Deflected Doubleweave Adventure

One important tool in weaving that is always implied but not really called out is research.

We all do it, although we don’t call it that or acknowledge that it is an important step in our craft. This story is about one research project that has almost driven me insane, but has been rewarding in the long run. And it’s not over yet, because it has opened a whole new world of weaving projects.

This all started with the scarf that Katniss wears in the second movie of The Hunger Games series, Catching Fire. It’s the one she wears while hunting in her home, District Twelve. It’s a really cool design. The pixel level on the web-posted photo I finally found was not good enough for me to really analyze the pattern, especially since the scarf was all scrunched.

Although it was a very unique weave to my eyes and experience, everything old is new again was one of the lessons on hand that I would learn. Patterns pop up in weaving circles like they are the latest new candy, and lo and behold you find something similar that had been published more than fifty years ago. The Katniss pattern falls in this category.

For me, enthusiasm for a project comes from the use of different fibers that makes for fun in the chase, even on the most simple patterns.

Hmmm….. But good friends on the look-out, observation, and patience brought a lot of “Katniss” patterns to my attention, and I started to learn about the structure called deflected doubleweave, also known as integrated cell, and in the case of the pattern I am using for this project, Double Fluff (from Russell Groff, 200 Patterns for Multiple Harness Looms, Robin and Russ Handweavers, 1979). Thank you, to whomever in the Catching Fire production staff that chose that particular scarf for Katniss to wear! (The fact I even went to see the movie was a fluke as well, but I won’t get into that story here.)

Mary Atwater Briggs has the earliest version that I happened to accidentally stumble upon without realizing what I was looking at (printed in 1957). Handwoven magazine has a felted version that has been passed around a lot (January/February 2009, by Barbara Herbster). Weaving Today published a free How to Weave a Scarf e-book with a Felted Lace pattern by Madelyn van der Hoogt (on page 13). Alas, the Catching Fire scarf is definitely not felted. And it’s not really an open windowpane effect. I did try the tie-up with 8/2 cotton from my stash and came out with mixed results:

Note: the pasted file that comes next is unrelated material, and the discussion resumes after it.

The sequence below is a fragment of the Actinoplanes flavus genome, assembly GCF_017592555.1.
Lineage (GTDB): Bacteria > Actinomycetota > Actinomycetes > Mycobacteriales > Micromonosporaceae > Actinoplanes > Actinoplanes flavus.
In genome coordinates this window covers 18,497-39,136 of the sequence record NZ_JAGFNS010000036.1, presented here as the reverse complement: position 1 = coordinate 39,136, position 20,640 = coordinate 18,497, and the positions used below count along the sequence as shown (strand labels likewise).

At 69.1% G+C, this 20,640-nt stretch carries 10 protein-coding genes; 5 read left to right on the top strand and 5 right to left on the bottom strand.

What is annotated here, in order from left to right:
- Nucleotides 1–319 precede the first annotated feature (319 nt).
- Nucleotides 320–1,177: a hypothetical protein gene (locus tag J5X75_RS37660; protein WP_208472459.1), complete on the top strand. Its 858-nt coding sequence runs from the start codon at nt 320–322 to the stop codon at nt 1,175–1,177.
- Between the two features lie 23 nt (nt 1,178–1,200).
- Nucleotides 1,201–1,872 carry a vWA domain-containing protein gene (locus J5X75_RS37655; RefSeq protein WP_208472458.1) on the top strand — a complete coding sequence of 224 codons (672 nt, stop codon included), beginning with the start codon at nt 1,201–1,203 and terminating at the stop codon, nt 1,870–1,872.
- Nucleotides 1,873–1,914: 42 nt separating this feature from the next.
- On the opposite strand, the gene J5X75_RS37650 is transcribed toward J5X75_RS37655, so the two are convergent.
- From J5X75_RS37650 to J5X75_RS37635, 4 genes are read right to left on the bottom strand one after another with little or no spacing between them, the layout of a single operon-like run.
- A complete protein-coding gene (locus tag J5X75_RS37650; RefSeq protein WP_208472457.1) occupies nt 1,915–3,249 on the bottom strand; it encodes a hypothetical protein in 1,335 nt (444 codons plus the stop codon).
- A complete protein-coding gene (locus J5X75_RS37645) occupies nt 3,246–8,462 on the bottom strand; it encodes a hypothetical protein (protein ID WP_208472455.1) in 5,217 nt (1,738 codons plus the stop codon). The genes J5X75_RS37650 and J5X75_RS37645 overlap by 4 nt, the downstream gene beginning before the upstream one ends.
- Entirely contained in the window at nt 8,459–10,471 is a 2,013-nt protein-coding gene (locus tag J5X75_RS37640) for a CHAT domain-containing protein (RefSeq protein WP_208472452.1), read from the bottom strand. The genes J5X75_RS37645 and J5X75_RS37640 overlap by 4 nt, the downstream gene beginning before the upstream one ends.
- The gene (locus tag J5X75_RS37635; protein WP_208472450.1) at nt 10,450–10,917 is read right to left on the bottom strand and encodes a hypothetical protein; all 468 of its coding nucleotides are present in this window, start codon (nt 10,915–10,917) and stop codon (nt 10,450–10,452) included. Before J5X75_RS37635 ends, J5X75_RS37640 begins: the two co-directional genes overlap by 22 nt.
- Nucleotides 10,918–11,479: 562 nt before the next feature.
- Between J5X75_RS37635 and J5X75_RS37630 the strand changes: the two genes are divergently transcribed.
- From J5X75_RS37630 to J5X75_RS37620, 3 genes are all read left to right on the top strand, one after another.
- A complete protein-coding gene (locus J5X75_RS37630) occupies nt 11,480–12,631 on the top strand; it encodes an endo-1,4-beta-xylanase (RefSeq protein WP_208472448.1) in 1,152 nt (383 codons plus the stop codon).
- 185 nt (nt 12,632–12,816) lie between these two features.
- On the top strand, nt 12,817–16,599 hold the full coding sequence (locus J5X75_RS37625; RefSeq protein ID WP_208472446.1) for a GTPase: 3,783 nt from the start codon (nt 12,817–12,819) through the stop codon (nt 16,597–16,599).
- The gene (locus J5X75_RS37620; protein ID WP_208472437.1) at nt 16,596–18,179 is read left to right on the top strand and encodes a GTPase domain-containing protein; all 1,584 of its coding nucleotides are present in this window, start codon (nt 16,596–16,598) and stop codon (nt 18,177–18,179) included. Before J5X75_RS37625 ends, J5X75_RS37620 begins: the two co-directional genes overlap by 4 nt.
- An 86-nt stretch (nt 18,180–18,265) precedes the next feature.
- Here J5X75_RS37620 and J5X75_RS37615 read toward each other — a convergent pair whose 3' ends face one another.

Kudos to my weaving friend Laura who found the real deal. It is called the “Double Fluff”, by Russell Groff, from 200 Patterns for Multiple Harness Looms, Robin and Russ Handweavers, 1979.

Now for the question of which threads I would use. The Katniss scarf is definitely a fine wool – merino would be my guess, something in the line of Jaggerspun. Quite frankly, I had been hoping to be able to use the yarns I dyed at my Rick Rao Natural Dyes workshop class back in February of 2016.  After all, I had handspun silk in there as well as linen, cotton, linen boucle, merino wool and even embroidery thread. It would be a perfect showcase for all the colors that had grown together in Rick’s garden in New Mexico.

Hand dyed skeins from the workshop

Hand-dyed skeins

Onward, indeed.

I quickly loaded the Double Fluff pattern into my iWeave app to check the draft. Measured the warp, sectionally, and then loaded it onto the beam. In the middle of all this, my gut told me that I would be better off using my 8 dent reed than the 10 dent I had used in all my calculations.  I just didn’t want to overtax the yarn through a narrower reed, and I thought that if I had more space than less space with several threads in each dent there would be less stress on the threads while weaving. After re-spreading the warp, I threw two plain weave picks and sewed a hemstitch, then threw four more plain weave picks. Perfect. Out of curiosity I left a one (1) inch dent – another obsession of mine – then started the pattern.